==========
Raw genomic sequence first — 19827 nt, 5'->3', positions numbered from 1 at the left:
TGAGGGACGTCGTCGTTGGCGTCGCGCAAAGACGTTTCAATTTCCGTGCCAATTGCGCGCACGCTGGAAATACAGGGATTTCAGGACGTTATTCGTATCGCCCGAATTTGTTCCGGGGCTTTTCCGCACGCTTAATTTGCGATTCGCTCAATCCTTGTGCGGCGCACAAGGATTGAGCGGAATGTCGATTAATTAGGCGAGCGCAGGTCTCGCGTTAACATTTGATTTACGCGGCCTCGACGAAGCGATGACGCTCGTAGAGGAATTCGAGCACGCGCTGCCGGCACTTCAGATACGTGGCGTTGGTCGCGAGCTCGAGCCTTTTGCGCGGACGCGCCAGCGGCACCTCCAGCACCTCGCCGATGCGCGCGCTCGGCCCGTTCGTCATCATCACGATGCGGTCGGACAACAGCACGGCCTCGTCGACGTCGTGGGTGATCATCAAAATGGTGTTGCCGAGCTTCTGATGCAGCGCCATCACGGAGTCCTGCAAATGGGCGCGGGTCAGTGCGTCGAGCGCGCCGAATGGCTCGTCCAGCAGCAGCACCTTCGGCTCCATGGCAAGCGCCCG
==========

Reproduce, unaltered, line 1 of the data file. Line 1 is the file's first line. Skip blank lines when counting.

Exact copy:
Raw genomic sequence first — 19827 nt, 5'->3', positions numbered from 1 at the left: